Emerging from backstage, they come in hard with The Chain, a song that drums up fervour even if it’s just on a mid-afternoon repeat of Top Gear on Dave.
Immediately, Fleetwood’s facial expressions become a star in their own right, beaming as he cues in the always thrilling break of The Chain. In the unseasonably cold June breeze, the ribbons draped on Nicks’s mic stand and tambourine billow during Dreams, as does her long, honey blonde hair, building up her air of being the true witch supreme.
Her husky voice hits the same soft purrs she’s been hitting ever since she joined the band, a timeless icon. Batting the chorus of Second Hand News back and forth with Finn, there’s a warmth between them that was vaguely absent from their last visit to Dublin with Buckingham in 2015.
Retrieving Black Magic Woman from the archives, there’s a distinct playfulness between Nicks and Christine McVie as Christine wraps a scarf around her friend’s shoulders. This time, says Nicks, we “Sing it through the eyes of the woman ... so that’s me and Chris”.
Passing on the good karma, Campbell takes off his hat in appreciation of Christine’s work on the keyboard. And in general, there’s a reverence for the ever silent John and a universal adoration of the larger than life Fleetwood, who shows more than a glint of madness during his 10-minute long drum solo, shouting out things like “hanky panky!” and “unleash the hounds!”.
Historically, the group has a revolving door policy with members coming, going or getting fired due to: affairs, divorces, drunken brawls, break-ups, make-ups, creative differences, dalliances with the Children of God cult, drug abuse or health issues.
The core set though, consists of Nicks, the McVies, Fleetwood and Buckingham, who stuck together for a winning streak between 1974 and 1987, releasing the seminal Rumours and Tusk albums during this period. Their capacity to work together continued to fluctuate over the years.
A two-year touring stint reunited them in 1996, until Christine decided to step away from the public eye. Sixteen years later, she rejoined the group and the five-piece had a four-year run of touring until Buckingham was fired – although Mac says that’s too ugly a word to use – for a plethora of allegations, including smirking at Nicks during a thank-you speech at an awards ceremony. He also refusing to sign off on a tour that they’d been planning for over a year, which led to Buckingham filing a lawsuit against the group for breach of oral contract.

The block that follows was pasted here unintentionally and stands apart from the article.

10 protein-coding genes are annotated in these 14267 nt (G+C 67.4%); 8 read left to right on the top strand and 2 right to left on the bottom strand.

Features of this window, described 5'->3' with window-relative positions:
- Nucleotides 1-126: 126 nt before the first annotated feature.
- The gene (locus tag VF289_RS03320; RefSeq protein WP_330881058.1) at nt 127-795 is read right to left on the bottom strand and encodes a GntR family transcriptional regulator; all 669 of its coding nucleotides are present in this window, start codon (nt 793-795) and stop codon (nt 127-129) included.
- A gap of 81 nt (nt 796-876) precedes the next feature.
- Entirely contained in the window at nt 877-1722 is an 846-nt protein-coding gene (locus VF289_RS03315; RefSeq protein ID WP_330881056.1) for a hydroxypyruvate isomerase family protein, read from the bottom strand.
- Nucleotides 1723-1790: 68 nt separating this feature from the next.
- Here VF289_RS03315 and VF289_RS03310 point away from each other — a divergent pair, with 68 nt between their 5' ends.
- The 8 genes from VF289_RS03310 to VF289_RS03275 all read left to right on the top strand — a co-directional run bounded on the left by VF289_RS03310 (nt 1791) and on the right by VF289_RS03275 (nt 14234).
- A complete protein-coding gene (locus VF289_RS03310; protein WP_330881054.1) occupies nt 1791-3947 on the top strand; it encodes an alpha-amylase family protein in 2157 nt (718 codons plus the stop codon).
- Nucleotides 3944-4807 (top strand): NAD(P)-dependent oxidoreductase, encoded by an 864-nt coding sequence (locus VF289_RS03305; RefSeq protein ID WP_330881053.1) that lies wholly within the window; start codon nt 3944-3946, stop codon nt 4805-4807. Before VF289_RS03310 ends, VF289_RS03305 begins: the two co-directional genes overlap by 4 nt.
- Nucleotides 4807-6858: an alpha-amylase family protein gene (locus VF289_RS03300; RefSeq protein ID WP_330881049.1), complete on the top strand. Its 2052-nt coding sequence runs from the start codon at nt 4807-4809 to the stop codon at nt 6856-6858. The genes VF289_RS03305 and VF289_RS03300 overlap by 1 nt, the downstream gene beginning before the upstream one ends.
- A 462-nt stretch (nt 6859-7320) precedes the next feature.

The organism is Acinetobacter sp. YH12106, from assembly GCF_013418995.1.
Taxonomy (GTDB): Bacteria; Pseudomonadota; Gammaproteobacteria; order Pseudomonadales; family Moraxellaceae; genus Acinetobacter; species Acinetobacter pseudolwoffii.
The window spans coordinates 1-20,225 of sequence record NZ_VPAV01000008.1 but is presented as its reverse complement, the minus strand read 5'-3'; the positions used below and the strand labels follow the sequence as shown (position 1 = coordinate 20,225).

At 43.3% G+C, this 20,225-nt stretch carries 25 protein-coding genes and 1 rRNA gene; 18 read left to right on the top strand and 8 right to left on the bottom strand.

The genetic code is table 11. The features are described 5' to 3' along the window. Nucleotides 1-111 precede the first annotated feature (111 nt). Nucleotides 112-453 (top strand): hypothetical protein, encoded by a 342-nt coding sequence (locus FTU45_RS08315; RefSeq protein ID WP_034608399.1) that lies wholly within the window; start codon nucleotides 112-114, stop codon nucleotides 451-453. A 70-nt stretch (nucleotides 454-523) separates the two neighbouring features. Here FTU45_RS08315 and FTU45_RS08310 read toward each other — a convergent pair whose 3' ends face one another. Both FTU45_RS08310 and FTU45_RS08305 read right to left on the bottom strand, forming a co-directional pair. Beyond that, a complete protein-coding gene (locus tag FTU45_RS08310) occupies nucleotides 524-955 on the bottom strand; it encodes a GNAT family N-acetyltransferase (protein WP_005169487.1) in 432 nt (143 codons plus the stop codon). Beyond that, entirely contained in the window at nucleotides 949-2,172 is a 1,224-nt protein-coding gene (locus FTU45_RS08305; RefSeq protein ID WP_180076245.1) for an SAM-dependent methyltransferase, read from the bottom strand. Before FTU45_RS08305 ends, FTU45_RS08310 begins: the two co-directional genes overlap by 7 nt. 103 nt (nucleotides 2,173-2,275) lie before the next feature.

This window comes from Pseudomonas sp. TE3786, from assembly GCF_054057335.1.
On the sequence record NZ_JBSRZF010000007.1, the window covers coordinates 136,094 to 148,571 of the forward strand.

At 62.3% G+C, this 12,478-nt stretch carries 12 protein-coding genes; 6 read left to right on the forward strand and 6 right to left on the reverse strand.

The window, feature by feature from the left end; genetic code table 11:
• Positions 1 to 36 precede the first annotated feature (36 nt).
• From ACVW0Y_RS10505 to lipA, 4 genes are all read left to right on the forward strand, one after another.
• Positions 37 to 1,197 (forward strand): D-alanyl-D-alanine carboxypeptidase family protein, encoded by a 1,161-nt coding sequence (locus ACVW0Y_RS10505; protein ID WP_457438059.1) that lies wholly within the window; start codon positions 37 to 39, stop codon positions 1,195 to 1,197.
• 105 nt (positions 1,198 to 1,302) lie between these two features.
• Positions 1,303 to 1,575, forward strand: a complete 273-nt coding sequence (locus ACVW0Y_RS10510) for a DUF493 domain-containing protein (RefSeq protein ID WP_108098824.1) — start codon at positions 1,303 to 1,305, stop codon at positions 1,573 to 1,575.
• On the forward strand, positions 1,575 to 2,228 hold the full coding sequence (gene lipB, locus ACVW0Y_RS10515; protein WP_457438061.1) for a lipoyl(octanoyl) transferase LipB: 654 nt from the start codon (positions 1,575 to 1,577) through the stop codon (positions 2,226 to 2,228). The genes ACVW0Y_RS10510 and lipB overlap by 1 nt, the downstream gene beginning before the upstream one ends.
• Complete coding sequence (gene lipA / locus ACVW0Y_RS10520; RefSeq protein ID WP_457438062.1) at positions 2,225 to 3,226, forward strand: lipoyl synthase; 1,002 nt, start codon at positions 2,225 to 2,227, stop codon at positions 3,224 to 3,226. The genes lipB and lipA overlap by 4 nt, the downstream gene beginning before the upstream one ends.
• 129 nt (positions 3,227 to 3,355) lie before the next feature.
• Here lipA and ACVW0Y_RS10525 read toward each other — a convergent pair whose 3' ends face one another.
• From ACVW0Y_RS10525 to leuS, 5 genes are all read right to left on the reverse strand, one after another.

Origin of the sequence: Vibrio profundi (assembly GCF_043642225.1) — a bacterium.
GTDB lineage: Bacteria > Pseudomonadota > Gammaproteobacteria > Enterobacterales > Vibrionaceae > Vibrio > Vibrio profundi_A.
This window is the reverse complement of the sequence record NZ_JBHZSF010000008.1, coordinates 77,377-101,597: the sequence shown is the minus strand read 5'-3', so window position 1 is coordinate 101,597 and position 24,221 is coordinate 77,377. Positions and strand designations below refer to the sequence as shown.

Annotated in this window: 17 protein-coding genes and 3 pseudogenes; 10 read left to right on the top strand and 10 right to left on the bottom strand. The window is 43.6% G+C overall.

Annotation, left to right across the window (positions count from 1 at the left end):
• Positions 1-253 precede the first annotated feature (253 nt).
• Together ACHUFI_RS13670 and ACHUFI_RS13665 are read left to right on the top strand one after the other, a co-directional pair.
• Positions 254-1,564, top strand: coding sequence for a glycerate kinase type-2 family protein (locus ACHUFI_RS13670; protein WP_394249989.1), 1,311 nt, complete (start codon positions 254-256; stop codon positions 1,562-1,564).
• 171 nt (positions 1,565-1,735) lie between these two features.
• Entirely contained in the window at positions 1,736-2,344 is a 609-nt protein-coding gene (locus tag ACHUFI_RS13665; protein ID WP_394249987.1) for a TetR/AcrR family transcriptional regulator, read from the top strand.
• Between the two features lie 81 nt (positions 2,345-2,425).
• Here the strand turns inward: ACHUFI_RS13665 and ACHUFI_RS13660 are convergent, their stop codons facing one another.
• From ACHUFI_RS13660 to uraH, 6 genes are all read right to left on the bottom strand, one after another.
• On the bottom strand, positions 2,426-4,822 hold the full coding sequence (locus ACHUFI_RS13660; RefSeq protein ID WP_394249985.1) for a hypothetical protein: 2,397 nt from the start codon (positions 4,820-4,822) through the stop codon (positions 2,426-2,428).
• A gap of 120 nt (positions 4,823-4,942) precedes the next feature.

It’s not easy carrying the burden of being a rock star, is it? So with Buckingham out, Finn and Campbell fill his boots instead, and with these welcome additions onstage, Crowded House’s Don’t Dream It’s Over sneaks onto the setlist and Nicks takes the lead on Free Fallin’, an emotional tribute to Campbell’s former bandmate and friend Tom Petty.
Fleetwood Mac’s music transcends generations. Everywhere is a borderless anthem that can be played at a wedding, in Coppers, the Róisín Dubh and the queer night club Mother and it will always incite the same rush to the dance floor.
Landslide, written by Nicks, is a breathtaking song and as she says herself, she wrote this song at 27 when she thought she was old but now that she’s 71, she feels like she’s got so much more to give. The show ends with Don’t Stop, a song that Christine wrote in 1976 about her separation from John after eight years of marriage.
As they take their final applause, grinning through the happiness and the turmoil that each song represents, there’s no better example of “the show must go on” than Fleetwood Mac.
“We’re a bunch of crazy people with a crazy history,” says Fleetwood, getting the last word in, “but it’s nights like this that give us life’s breath”